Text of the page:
The OTTI models are designed to incorporate other-than-temporary differences between amortized cost and fair market value due to credit impairment but not differences reflecting changes in liquidity or market conditions. Some AFS/HTM securities, including U.S. Treasury and U.S. government agency obligations and U.S. government agency mortgage-backed securities (MBS), are assumed not to be at risk for the kind of credit impairment that results in OTTI charges. The remaining securities can be grouped into two basic categories: securitizations, where the value of the security depends on the value of an underlying pool of collateral, and direct obligations such as corporate or sovereign bonds, where the value of the security depends primarily on the credit quality of the issuer.56
In all, 10 separate models are used to project OTTI, reflecting differences in the basic structure of the securities (securitized versus direct obligation) and differences in underlying collateral and obligor type. Overall, the OTTI projections involve CUSIP-level analysis of more than 60,000 individual positions at the 30 BHCs.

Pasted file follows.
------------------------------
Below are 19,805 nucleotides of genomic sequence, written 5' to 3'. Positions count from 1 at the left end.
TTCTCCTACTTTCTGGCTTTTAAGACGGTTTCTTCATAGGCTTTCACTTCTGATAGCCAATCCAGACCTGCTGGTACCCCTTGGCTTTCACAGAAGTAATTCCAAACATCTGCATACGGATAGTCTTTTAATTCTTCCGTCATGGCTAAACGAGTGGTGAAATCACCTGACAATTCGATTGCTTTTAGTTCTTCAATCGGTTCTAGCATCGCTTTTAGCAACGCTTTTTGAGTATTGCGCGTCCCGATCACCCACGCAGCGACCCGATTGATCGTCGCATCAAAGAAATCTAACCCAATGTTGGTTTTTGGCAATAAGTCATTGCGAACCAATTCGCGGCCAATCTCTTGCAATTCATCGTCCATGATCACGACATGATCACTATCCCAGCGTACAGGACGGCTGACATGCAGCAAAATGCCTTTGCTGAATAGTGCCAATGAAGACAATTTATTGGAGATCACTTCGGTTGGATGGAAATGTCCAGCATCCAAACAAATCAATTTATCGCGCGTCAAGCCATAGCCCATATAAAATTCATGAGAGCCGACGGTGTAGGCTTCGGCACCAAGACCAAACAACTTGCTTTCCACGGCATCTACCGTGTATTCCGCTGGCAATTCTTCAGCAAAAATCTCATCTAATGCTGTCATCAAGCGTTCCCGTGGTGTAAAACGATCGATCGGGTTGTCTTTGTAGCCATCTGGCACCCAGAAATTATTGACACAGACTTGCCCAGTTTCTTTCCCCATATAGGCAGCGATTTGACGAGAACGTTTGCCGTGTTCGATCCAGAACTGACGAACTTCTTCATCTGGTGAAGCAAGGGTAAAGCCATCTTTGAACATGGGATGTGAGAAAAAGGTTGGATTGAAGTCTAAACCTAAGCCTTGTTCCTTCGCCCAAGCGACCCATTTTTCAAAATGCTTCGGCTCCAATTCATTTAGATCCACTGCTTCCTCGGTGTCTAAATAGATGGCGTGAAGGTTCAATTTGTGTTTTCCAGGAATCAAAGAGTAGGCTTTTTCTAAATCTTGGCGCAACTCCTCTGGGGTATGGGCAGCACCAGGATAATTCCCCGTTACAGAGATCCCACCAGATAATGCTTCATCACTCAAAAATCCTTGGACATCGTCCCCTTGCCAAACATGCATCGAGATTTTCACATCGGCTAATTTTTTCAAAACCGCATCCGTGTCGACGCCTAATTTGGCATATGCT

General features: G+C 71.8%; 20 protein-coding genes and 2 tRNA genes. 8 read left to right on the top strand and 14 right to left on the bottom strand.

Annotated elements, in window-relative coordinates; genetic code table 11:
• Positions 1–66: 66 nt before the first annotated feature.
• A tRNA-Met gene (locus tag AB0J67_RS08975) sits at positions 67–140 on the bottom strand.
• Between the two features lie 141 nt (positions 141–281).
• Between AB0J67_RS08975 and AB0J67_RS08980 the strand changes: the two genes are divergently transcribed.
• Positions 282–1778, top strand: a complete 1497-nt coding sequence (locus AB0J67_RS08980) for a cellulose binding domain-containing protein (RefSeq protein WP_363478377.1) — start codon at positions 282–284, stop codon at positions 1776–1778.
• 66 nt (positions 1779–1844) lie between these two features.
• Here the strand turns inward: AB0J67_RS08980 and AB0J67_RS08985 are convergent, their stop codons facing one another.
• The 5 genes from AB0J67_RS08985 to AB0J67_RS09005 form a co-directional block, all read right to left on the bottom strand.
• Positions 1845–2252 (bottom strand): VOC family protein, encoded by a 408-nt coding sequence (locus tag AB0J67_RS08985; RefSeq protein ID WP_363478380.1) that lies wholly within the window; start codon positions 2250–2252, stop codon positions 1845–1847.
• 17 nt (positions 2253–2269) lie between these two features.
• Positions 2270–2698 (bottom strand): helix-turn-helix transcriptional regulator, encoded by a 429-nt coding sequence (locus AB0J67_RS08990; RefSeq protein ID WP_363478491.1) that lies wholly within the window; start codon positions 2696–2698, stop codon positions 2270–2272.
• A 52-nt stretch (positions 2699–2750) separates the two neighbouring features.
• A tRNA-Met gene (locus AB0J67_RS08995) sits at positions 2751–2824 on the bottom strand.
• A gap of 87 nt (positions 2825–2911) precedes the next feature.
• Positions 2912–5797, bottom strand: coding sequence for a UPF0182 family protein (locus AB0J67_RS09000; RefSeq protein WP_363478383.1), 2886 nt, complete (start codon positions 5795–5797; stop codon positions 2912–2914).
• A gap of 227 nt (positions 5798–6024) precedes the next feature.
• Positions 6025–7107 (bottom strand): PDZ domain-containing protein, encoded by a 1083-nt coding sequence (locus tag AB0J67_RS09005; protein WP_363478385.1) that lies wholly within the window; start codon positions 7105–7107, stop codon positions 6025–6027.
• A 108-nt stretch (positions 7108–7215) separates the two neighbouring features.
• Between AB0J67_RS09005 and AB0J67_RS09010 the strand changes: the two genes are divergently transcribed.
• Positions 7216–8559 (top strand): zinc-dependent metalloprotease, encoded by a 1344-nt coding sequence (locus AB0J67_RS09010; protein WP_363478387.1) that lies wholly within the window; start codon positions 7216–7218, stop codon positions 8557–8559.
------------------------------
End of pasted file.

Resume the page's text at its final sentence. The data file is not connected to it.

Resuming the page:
For securitized obligations, credit and prepayment models estimate delinquency, default, severity, and prepayment vectors on the underlying pool of collateral under the supervisory scenarios. In most cases, these projections incorporate relatively detailed information on the underlying collateral characteristics for each individual security, derived from commercial databases that contain collateral and security structure information. Delinquency, default, severity, and prepayment vectors are projected either using econometric models developed by the Federal Reserve or third-party models designed to project these estimates in stressed economic environments. The models used vary with the type of underlying collateral but generally estimate the relationship between the collateral's performance vectors and economic variables, such as the unemployment rate and house prices. These vectors are then applied to a cash flow engine that captures the specific structure of each security (e.g., tranche, subordination, and payment rules) to calculate the intrinsic value (present value of the cash flows) for that security. If the projected intrinsic value is less than amortized cost, then the security is considered to be other than temporarily impaired, and OTTI is calculated as the difference between amortized cost and intrinsic value.